Paralympians Join Younger Swimmers At Prestigious Keating Meet
by Bob Reinert
Martha Ruether competes in breaststroke in 2016. (Photo: Joe Kusumoto)
Known as the largest non-championship Para swimming event in the U.S., the 2021 Bill Keating, Jr. Memorial Cincinnati Para-Swimming Open will take place May 8-9 at the Powel Crosley, Jr. YMCA in Cincinnati.
The event, which was established in 2003, is named for Keating, a prominent Cincinnati attorney who passed away in 2017 after a battle with cancer. Beginning in 2010, he had helped the event grow.
“It actually started up in Toledo at Bowling Green,” said Patrick Cassidy, the meet director. “It was really just to try to get Paralympic athletes involved in swimming and give them a chance to swim locally.”
Sanctioned by the International Paralympic Committee, the meet is hosted by the Enabling Possibilities Foundation, founded by Keating in 2014, which works to “create a sustainable platform for disability sports.”
“We’re totally self-funded, which makes us different than most of the Paralympic events in the United States,” Cassidy said. “Mainly, we just do it all as a big volunteer organization.
“We’re very proud of our meet. It’s my team that really makes everything happen.”
The event has seen more than 100 American and world record swims over the years. Hundreds of swimmers from around the world have competed in the event since its inception. This year’s meet is expected to draw 35 to 40 swimmers from around the U.S. The 2020 event was canceled because of COVID-19.
“It’s the first year back, and a lot of people aren’t traveling, but we’re still going to do it,” Cassidy said. “We were doing a pretty good job of growing until the pandemic hit us hard. It’s going to take us a couple years to recover from that.”
Restrictions have forced the meet from its usual venue at the University of Cincinnati to the outdoor facility at Powel Crosley.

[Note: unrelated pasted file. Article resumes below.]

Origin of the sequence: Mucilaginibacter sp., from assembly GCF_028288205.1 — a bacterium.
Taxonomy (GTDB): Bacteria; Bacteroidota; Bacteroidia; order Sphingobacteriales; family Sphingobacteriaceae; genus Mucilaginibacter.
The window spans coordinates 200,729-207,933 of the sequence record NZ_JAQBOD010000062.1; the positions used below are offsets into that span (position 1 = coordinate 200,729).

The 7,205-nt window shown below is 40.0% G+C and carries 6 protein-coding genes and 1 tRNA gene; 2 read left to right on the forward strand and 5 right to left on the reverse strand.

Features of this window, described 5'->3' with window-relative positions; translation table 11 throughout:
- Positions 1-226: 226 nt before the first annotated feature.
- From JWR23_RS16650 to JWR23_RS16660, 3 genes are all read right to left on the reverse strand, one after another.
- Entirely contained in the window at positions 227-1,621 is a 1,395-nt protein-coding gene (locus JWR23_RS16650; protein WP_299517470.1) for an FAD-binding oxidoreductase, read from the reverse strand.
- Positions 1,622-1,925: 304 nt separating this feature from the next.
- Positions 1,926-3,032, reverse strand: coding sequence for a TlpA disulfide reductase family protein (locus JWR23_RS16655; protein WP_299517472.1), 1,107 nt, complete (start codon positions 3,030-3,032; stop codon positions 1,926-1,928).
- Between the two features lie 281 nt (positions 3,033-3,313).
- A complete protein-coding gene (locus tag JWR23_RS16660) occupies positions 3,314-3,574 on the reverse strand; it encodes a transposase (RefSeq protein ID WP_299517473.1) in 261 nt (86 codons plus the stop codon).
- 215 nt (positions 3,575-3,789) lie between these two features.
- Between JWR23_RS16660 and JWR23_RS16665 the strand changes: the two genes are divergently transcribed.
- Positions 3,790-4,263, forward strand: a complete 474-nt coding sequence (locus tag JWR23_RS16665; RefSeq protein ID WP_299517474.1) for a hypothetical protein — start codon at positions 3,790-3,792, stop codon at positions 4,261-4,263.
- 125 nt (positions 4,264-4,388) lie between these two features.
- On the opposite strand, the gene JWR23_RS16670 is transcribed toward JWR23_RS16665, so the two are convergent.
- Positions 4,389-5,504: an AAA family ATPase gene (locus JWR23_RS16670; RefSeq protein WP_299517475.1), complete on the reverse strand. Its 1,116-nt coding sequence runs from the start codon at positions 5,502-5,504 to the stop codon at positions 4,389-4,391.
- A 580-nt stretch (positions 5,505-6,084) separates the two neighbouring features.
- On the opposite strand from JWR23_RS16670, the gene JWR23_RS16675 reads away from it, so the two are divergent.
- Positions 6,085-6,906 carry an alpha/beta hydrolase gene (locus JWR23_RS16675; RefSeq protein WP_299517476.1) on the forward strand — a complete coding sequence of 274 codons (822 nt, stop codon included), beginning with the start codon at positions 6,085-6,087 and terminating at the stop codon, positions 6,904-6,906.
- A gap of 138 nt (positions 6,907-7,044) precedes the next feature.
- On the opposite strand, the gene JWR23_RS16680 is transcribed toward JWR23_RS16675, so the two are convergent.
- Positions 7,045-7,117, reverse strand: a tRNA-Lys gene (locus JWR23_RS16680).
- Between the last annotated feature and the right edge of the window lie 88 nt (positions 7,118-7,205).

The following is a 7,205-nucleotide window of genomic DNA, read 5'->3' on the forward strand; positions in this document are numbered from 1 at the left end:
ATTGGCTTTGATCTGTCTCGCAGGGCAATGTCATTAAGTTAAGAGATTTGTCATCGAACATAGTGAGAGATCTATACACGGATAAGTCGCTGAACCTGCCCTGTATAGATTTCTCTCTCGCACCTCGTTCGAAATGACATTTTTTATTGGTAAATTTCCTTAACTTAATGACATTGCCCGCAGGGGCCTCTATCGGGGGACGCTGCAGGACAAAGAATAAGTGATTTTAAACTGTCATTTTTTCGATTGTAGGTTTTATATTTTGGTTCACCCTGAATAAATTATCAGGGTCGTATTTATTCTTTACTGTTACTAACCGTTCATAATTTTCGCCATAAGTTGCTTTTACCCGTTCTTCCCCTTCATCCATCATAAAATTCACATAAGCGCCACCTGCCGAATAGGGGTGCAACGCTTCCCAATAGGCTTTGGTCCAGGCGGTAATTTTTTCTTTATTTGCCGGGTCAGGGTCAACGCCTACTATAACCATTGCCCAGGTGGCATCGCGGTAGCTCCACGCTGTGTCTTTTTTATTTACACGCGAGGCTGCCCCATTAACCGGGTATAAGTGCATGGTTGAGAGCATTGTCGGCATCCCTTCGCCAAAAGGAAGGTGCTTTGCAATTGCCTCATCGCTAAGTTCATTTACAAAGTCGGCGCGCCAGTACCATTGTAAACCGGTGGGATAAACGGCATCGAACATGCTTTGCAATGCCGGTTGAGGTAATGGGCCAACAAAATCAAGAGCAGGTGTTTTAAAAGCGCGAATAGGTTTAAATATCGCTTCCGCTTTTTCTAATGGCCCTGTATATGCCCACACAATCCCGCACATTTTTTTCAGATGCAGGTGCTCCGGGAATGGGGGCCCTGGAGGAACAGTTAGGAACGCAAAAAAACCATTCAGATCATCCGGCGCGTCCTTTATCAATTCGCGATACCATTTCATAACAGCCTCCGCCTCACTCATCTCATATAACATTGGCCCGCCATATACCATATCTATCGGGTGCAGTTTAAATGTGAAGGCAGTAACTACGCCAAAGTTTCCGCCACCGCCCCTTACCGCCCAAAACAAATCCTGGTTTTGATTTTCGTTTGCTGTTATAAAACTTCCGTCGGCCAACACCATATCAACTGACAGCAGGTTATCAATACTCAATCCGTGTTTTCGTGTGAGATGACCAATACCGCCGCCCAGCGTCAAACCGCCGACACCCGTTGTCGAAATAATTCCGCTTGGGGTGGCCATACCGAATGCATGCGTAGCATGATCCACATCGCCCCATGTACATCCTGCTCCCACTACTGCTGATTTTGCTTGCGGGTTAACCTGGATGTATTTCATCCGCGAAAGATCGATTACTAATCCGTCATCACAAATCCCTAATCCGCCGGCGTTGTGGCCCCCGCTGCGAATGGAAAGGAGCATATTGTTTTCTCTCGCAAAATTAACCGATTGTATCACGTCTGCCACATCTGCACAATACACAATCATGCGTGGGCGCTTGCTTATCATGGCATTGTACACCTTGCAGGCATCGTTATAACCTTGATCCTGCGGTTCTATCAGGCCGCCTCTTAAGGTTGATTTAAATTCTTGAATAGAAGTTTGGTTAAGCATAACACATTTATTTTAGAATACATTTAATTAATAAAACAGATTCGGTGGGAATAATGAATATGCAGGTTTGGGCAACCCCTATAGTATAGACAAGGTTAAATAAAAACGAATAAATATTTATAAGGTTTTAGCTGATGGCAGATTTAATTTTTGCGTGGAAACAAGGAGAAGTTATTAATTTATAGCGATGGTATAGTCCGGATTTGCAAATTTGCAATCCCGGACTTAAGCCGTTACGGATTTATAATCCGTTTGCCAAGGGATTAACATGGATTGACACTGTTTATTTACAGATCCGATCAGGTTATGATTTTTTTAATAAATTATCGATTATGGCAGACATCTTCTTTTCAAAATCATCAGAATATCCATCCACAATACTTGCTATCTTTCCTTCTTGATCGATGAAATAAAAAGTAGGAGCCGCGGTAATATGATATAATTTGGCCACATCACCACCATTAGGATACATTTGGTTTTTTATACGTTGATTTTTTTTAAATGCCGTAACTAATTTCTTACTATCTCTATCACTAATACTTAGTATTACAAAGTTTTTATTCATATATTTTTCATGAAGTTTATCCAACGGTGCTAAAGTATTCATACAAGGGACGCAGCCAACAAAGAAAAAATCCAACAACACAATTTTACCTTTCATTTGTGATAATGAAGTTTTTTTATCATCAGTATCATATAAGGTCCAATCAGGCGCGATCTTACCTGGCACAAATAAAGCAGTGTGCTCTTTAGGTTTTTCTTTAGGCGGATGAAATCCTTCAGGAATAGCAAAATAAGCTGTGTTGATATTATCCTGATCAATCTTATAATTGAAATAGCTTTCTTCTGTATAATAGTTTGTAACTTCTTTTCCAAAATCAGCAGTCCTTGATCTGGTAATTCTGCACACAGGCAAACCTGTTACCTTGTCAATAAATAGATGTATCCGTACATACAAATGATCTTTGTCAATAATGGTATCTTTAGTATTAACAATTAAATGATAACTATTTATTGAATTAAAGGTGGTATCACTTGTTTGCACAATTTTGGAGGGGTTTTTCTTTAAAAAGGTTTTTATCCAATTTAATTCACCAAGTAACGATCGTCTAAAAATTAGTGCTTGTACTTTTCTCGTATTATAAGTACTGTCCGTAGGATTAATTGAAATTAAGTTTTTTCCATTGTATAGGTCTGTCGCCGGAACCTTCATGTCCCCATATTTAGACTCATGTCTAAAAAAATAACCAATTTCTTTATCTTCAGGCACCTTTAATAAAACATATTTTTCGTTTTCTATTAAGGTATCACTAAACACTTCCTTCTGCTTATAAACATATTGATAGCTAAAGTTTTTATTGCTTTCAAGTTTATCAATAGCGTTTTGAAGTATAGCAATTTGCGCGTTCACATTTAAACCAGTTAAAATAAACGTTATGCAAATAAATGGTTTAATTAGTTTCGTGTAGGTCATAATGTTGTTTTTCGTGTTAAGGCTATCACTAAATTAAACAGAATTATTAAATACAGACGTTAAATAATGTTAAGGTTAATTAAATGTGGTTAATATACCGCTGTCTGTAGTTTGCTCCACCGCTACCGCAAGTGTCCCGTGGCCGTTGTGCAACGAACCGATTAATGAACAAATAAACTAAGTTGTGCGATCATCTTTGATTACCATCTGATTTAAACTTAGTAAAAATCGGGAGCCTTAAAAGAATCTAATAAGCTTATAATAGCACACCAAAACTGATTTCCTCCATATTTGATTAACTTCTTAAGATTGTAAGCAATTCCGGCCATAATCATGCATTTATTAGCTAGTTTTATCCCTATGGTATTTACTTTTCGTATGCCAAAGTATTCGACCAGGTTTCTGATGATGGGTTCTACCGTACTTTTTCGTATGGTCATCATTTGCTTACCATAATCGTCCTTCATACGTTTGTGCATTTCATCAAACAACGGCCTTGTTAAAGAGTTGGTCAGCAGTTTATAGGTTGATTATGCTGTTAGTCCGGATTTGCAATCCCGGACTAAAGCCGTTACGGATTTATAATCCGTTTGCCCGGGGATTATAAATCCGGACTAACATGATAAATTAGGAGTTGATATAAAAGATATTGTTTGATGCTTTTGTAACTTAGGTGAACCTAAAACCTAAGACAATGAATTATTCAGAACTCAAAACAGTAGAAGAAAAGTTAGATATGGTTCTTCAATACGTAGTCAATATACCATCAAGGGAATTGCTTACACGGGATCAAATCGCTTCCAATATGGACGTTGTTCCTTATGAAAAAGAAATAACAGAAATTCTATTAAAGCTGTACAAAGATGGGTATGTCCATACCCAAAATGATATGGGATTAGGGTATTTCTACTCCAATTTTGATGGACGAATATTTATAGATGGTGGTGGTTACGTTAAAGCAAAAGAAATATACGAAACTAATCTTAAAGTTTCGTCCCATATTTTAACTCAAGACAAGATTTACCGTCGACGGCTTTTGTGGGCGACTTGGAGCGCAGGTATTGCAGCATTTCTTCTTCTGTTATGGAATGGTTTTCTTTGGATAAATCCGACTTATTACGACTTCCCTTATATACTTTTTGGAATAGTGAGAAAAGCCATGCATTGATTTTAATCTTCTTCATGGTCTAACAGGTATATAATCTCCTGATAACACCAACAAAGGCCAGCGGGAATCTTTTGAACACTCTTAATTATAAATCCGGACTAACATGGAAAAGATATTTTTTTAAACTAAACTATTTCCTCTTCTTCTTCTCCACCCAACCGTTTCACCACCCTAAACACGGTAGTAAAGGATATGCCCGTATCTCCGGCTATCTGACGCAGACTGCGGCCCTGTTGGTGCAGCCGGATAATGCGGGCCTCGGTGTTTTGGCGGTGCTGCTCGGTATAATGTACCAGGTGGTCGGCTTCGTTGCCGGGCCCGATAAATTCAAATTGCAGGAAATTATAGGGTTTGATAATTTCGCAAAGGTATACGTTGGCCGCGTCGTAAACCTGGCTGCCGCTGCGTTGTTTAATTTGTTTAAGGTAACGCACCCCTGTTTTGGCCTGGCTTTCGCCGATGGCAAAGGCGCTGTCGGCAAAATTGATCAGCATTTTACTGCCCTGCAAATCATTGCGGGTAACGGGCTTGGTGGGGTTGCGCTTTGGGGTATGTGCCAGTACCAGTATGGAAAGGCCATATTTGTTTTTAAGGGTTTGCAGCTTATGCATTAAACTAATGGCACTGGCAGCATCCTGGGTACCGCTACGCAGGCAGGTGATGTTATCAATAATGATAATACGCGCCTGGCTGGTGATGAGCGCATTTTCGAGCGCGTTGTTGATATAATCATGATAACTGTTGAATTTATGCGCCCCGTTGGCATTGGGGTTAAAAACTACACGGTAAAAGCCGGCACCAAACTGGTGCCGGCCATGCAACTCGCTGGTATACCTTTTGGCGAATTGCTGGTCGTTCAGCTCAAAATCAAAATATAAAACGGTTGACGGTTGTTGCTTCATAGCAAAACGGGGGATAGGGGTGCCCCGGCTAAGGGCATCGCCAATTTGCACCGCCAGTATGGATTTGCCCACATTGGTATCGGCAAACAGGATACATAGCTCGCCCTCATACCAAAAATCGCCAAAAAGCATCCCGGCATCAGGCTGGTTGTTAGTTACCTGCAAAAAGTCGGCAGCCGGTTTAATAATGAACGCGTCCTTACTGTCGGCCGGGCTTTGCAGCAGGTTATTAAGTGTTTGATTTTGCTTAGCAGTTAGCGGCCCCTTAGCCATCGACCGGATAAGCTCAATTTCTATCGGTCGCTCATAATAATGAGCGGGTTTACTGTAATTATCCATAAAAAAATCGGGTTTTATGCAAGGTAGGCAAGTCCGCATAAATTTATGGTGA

“We’re just so happy to be able to hold the meet,” Cassidy said. “Mike Leonard, the coach at Powel Crosley, has really stepped up. I can’t say enough about Powel Crosley and Mike Leonard and the team there. Everyone’s worked with us so well.”
In addition to elite swimmers, the event also serves as a magnet to draw young athletes to the sport and develop the next generation of competitors. On the morning of May 8, the event will feature an Emerging/Developmental Camp for those swimmers.
“A lot of Paralympic athletes, this is the first meet they ever come to,” Cassidy said. “I think we have more first-time Paralympic athletes than any other meet.”
Those young swimmers often go on to compete at the sport’s upper levels. In fact, Ohio included Para events at its state meet for the first time this year.
“I’ve made a big push on that,” Cassidy said. “I think we had 15 athletes at state this year.”
Young athletes who compete at the Keating meet are often exposed to national team members, such as Martha Ruether, who will be swimming there this weekend. She made her senior international debut at the event in 2008.
“A lot of up-and-coming athletes, a lot of younger kids come to this one, so it’s a really great opportunity for us as national team members to interact with the future generations who will be coming up,” said Ruether, “just a good opportunity for us to kind of mentor them and get to know them and them to see also what comes next.”
Ruether said she prides herself on helping younger swimmers.
“I’m known as ‘Team Mom’ a lot of the time on trips,” Ruether said. “Even with our national team, we’ve got kids … that are 10 years younger than me. We’re traveling to foreign countries,(and) they’ve never left home before, and they’re not with their parents. I’m on the older end of the athlete spectrum, so I’m normally the one that everybody (looks to).”
Ruether and other elite swimmers such as Lawrence Sapp and Haven Shepherd will also benefit from this weekend’s event. As next month’s U.S. Paralympic Team Trials for Swimming fast approach, Ruether is pleased to be back in competitive settings like this one.
“It’s been so long that we haven’t been able to compete,” Ruether said. “It’s cool to kind of get back into the rhythm of competing more and seeing where you’re at, because we had a year and a half without having any concept of times or anything like that.”